Lime bikes turned up at a St. Louis scrapyard on Wednesday, dumped by the dozens on a mountain of junk that overlooks the nearby riverfront biking trail.
This scene of trashed Lime bikes — a situation not uncommon
in other cities — follows the company's announcement earlier this month that it is restructuring its St. Louis fleet by completely removing its stock of bicycles
. In their place, the company said it would increase the availability of its popular (and more expensive) scooters.
But unlike rival bike-sharing company Ofo, which pulled out of St. Louis in July, it's not clear whether the company attempted to donate parts of its bicycle fleet, which at one point numbered 1,500. The bicycles' presence in a north city scrapyard suggests it did not.
That's sad news for Patrick Van Der Tuin, executive director of the St. Louis BWorks, which works to repair and donate bikes to kids and other non-profits.
Over the summer, BWorks had been the recipient of 250 donated Ofo bikes — a relatively small fraction compared to the total number of Ofo bikes apparently scrapped, stolen or otherwise lost to the streets
, but still a welcome donation.
Earlier this week, Van Der Tuin says he began hearing about scrap trucks from Grossman Iron and Steel making their way across town carrying piles of Lime bikes. Investigating further, on Wednesday he visited the warehouse in Dogtown where Lime previously stored bikes awaiting repairs. There, Van Der Tuin found a Grossman truck being loaded with Lime bikes. He noticed that bikes' bodies had already been cut in half to remove the batteries before their trip to the scrapyard.
Van Der Tuin tweeted out his findings, posting photos of the truck and a bisected bicycle. In the tweet, he wrote, "Even with multiple notices that this was going to happen that no one from Lime or the City of St. Louis could manage to get a plan together that would have salvaged these bikes."
In an interview later that afternoon, Van Der Tuin says that he previously attempted to contact both Lime and various city aldermen, but no one could tell him if there were plans to reuse or donate the bikes.
To Van Der Tuin, it appeared that Lime was choosing to the easiest method of disposal for the bikes — a method that required slicing hundreds of bicycles in half.
"They're making the bikes completely unusable for anybody, but there are parts that are sitting there that are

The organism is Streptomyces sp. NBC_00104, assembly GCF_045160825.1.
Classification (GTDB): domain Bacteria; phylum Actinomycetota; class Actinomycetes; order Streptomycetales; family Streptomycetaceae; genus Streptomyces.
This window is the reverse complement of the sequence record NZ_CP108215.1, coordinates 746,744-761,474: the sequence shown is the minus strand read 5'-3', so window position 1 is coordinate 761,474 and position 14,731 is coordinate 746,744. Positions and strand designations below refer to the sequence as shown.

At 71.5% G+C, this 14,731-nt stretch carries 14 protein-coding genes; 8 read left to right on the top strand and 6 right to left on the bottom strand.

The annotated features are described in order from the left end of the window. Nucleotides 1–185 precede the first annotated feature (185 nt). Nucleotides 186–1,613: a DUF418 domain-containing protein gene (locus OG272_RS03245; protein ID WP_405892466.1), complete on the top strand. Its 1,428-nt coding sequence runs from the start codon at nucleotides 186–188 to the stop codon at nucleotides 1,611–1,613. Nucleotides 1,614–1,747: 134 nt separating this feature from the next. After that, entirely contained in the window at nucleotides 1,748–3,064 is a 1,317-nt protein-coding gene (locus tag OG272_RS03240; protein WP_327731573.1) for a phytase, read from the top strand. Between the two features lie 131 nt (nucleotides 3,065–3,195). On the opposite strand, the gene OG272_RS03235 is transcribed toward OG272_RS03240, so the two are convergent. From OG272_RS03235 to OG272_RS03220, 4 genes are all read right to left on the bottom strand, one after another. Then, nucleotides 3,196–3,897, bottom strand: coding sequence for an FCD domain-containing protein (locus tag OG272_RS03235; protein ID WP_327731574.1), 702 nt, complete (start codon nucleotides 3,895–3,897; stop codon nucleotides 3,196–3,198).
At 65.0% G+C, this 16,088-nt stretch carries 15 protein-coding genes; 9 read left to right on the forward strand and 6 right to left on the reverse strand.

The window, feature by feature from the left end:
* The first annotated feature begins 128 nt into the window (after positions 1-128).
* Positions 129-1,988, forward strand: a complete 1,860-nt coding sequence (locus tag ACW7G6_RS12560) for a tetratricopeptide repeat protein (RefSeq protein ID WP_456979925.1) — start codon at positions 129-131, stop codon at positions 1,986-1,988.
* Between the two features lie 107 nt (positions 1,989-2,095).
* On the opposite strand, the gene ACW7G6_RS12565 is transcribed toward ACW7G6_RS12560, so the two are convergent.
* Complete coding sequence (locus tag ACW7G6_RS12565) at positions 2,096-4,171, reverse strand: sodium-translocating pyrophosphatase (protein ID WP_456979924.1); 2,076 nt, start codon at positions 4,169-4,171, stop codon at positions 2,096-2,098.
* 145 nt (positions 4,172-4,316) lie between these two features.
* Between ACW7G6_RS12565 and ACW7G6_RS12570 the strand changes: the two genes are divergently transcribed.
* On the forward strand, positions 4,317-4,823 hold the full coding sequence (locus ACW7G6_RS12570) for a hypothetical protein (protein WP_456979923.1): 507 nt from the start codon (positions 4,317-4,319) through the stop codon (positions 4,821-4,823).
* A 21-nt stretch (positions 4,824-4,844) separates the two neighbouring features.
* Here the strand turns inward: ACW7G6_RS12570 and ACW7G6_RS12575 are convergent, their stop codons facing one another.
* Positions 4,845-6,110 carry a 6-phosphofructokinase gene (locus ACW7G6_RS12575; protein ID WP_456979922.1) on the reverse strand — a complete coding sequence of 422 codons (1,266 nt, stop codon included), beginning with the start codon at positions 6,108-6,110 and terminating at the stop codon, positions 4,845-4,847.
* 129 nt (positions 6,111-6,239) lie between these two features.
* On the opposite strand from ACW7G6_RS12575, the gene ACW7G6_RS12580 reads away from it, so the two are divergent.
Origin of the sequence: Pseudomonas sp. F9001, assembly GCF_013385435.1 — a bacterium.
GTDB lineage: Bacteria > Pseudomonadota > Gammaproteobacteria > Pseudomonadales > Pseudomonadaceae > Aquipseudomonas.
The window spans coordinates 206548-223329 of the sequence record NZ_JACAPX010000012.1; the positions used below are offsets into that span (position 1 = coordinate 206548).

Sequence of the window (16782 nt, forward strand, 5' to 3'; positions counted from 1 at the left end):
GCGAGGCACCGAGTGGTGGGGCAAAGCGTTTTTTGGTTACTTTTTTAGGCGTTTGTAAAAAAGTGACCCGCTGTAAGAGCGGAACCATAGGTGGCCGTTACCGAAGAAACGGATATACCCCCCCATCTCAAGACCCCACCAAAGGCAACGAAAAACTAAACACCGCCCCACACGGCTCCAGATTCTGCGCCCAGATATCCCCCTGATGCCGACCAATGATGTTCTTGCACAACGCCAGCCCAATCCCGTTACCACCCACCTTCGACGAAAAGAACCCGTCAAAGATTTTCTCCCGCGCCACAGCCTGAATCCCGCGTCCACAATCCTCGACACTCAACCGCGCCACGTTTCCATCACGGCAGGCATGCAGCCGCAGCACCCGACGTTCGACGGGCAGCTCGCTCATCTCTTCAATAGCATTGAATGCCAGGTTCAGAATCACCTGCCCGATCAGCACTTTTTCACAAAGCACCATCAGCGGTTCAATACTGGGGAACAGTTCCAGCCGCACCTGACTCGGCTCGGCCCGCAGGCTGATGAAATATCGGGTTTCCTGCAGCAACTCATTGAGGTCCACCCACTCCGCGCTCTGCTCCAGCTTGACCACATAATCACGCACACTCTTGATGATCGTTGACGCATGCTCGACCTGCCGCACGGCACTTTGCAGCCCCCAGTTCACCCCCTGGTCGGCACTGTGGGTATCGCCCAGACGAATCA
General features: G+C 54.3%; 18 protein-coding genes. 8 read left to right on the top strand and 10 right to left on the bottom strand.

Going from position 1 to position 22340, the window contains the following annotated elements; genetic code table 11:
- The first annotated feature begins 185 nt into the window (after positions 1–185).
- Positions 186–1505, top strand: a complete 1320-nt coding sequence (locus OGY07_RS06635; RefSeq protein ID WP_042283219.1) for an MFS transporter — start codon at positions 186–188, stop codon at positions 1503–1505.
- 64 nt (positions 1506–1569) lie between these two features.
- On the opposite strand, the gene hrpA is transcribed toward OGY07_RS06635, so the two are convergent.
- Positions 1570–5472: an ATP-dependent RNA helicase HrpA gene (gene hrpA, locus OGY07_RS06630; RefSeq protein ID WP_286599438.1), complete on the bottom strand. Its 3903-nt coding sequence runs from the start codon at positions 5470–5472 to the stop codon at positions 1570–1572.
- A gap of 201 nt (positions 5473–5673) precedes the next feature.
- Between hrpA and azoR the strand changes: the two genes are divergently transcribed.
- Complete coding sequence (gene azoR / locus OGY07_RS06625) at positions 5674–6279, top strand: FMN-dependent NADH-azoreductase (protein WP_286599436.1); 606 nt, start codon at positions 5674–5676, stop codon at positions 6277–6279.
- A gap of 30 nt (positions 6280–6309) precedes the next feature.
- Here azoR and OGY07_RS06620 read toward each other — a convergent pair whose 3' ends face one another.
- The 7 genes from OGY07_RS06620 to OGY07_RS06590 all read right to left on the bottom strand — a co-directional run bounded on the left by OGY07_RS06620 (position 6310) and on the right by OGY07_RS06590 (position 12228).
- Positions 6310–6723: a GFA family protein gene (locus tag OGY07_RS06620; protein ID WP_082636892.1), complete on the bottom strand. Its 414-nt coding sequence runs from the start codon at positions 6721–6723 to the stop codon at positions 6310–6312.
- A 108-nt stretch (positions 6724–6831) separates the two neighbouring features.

usable," he says. "I talked to a couple of people there, and they said, 'No, once its in the dumpster, it's in the dumpster.'" [Update: A Lime spokesman stresses that the bikes are being recycled, not trashed; see the end of the story for the latest.]
In October, the warehouse where Van Der Tuin spotted the Grossman truck was home to hundreds of Lime bikes awaiting repairs
. At the time, a company spokesperson stated that bikes were being fixed and would return to service in a matter of weeks.
Instead, earlier this month, the company announced it was pivoting to scooters. And when RFT
visited the warehouse Wednesday afternoon, all those bikes were gone.
Lime's Dogtown warehouse, photographed October 25, 2018 (left) and February 13, 2019 (right.)
Van Der Tuin now wonders if those repairs were ever actually completed, or if instead Lime allowed the bikes to languish in storage for months, only to be chopped in two and shipped to the scrapyard. (We updated this story on Friday after hearing back from Lime; scroll to the bottom for the latest.)
"We know of at least three Grossman trucks, 60 feet long, that are filled with these bikes," Van Der Tuin says. "Maybe some of them went somewhere else, but it seemed like like the bulk of them went to the scrap yard."
Van Der Tuin says the company's actions aren't just inexplicable, but a backtrack of the promises Lime made when its fleet launched in April.
"This whole project was sold to the bicycle community as, 'We're going to get more cyclists out here, and more cyclists are going to make everybody safer,'" he says. "It was going to be this big, environmental, green transportation mode."
Instead, the bicycles have created more waste. And while it may make business sense for Lime to accommodate the apparent consumer preference
for scooters over bikes, those scooters are so accident-prone that local doctors have called on city officials to convene a task force in order stem the tide of emergency room trips.
Also, scooters are more expensive than Lime's discontinued bikes, which had cost just $1 per half-hour. Now, riders will pay $1 just to unlock the scooter, and then fifteen cents a minute onward.
For cyclists like Van Der Tuin, the end of Lime's bike operation is a deep disappointment, and a waste of an opportunity bring sustainable transportation at a vast scale to St. Louis.
"This whole project," he says, "has turned into anything but more cyclists or being environmentally friendly."
Update, Friday 10 a.m.:
In an email this morning, a Lime spokesman emphasized that the bikes that wound up at Grossman are being recycled, not consigned to a landfill. Recycling a Lime bike requires batteries to be removed — and that means taking apart the bikes.
Donating the bikes, however, isn't in Lime's plans. The company says that bikes already in working condition are heading to other cities.
Gifting bikes that need major repairs to a nonprofit, the company said, would be unfair to the recipient.
Follow Danny Wicentowski on Twitter at @D_Towski. E-mail the author at Danny.Wicentowski@RiverfrontTimes.com
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